Minn. State system Board adopts 'affirmative' sexual consent policy
ST. PAUL—Students and staff could be punished if they fail to obtain affirmative consent for sex through "words or clear, unambiguous action" under a policy change approved Wednesday, Feb. 21, by the Minnesota State Board of Trustees.
The policy applies to some 375,000 students at the state-run system's 30 colleges and seven universities, as well as faculty and staff and anyone who has sex on campus.
"As an English teacher, I just never thought I'd see a sentence that included sexual activity and the words clear and unambiguous in the same sentence, but you know, progress," trustee Louise Sundin joked.
More than a thousand U.S. colleges, including the University of Minnesota and every college in California and New York, have adopted "affirmative consent" language in recent years.
It puts the onus on the partner initiating sex to obtain clear consent rather than on the receiving partner to object — "Yes means yes" instead of "No means no."
Students United, the advocacy group for state university students, has pushed for the change, saying it has strong support from students.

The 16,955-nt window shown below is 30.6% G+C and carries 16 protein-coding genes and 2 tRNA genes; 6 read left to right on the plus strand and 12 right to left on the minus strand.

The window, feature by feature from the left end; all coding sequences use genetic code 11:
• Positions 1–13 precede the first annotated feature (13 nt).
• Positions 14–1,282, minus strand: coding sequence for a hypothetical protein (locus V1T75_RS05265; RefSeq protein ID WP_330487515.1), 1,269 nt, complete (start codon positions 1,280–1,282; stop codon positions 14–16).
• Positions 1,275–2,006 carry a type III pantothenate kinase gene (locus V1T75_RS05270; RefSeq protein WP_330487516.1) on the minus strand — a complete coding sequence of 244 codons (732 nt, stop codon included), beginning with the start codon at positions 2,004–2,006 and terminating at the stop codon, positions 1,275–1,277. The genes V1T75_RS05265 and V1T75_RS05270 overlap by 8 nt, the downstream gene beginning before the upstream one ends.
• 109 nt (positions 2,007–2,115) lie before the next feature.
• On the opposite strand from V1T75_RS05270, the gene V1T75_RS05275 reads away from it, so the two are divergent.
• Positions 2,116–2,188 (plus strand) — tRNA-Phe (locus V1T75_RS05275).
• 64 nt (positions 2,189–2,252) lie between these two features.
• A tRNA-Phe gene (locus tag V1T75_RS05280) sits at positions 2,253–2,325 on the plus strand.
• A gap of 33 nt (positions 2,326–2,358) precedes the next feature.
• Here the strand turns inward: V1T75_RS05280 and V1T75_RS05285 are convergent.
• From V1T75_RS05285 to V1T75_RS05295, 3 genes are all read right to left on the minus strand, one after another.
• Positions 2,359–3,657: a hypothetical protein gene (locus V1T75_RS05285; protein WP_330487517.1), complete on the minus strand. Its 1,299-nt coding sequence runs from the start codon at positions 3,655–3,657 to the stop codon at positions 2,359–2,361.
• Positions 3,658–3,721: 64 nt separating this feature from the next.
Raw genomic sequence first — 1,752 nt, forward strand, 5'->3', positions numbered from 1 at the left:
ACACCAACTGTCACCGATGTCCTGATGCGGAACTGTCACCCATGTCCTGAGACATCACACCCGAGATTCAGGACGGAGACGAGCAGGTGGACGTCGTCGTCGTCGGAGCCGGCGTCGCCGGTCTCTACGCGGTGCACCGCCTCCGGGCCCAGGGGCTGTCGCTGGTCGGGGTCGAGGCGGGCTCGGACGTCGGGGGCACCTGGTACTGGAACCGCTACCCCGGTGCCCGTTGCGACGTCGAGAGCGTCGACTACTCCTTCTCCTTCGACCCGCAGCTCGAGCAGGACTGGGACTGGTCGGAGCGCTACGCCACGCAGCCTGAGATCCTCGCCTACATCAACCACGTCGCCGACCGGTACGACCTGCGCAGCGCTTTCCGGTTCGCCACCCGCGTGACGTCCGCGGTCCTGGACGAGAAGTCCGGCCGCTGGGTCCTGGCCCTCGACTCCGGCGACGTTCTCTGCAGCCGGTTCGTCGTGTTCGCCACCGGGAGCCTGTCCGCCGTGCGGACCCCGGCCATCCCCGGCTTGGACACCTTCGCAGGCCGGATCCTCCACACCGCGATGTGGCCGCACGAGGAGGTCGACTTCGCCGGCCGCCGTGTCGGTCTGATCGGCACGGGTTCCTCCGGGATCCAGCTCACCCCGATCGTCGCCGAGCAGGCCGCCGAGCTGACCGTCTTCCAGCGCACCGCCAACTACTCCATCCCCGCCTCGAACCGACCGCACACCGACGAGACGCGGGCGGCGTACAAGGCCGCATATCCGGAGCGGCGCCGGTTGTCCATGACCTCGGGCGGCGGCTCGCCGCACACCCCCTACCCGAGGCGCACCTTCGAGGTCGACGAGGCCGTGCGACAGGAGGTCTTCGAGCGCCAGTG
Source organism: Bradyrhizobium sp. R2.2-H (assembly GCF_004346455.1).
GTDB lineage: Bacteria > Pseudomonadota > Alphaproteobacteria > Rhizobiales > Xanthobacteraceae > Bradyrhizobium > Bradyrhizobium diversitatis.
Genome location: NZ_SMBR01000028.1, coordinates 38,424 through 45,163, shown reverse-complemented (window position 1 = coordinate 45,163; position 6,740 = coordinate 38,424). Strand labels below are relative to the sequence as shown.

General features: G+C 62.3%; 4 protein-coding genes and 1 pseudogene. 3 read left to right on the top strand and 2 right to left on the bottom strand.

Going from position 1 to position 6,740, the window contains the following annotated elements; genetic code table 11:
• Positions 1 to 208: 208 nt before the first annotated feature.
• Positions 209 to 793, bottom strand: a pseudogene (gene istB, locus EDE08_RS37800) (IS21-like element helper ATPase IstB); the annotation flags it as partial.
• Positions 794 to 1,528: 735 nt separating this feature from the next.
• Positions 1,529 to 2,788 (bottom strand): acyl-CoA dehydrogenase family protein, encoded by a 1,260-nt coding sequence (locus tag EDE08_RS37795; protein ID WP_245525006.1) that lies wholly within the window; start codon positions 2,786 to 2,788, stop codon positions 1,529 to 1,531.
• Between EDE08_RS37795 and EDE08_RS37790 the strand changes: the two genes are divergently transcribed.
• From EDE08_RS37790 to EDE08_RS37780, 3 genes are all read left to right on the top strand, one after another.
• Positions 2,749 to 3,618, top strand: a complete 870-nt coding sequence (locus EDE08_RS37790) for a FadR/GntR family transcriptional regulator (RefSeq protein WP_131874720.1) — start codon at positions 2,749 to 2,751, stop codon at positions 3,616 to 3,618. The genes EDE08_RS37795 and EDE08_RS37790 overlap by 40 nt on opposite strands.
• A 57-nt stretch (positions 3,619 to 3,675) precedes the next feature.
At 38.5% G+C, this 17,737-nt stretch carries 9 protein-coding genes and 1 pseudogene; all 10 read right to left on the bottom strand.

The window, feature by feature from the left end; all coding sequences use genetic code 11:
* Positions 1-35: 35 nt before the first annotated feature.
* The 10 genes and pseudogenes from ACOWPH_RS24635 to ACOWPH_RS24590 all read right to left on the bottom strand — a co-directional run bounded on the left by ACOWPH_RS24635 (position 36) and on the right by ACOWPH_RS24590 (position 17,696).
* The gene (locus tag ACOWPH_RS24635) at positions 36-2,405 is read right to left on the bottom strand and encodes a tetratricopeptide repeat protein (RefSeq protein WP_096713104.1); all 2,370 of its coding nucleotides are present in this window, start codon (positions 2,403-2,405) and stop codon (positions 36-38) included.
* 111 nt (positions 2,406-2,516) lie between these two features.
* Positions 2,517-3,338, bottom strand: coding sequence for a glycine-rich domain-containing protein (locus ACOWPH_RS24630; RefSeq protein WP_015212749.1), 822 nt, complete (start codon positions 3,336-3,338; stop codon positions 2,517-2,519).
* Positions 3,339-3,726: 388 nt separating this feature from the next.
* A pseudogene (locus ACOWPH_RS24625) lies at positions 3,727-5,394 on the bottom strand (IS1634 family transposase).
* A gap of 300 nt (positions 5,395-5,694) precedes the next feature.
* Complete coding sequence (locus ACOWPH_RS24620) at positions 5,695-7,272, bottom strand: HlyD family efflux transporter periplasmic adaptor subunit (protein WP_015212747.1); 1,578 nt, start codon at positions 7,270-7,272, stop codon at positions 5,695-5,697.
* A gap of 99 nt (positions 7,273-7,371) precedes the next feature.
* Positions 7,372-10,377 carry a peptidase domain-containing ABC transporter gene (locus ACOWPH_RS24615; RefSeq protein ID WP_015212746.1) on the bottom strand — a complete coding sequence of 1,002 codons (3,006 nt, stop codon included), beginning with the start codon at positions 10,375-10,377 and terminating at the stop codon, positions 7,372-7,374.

Critics worry about impact
Critics say consensual sex often takes place without affirmative consent. And because of federal mandates for colleges to investigate sexual assault and use a low standard of evidence in meting out punishment, students could be expelled for conduct that violates school policy but is not against the law.
Trustee Basil Ajuo expressed concern Wednesday about instances where a couple had consensual sex but "tomorrow, when there is annoyance or argument or anger, the story changes."
Clyde Pickett, chief diversity officer for Minnesota State, said the system's previous policy on consent was "strong and robust" but students advocated for affirmative consent.
Other additions to the policy make clear that even dating couples must obtain affirmative consent each time, that consent must be present throughout the encounter and that a lack of protest does not, by itself, constitute consent.
Spreading the word
"We ... believe that the change will enhance student safety and understanding and improve campus climate," Pickett said.
The system has discussed spreading the word about the change with a poster campaign and during new student orientation, he said.
A work group will be tasked with recommending ongoing training for students and employees, which will include not only affirmative consent but also sexual violence prevention, reporting and bystander intervention.
While the policy applies systemwide, it still will be up to each college and university to investigate complaints, determine whether the policy was violated and issue penalties, ranging from warnings to student expulsion or employee termination.
The St. Paul Pioneer Press is a media partner with Forum News Service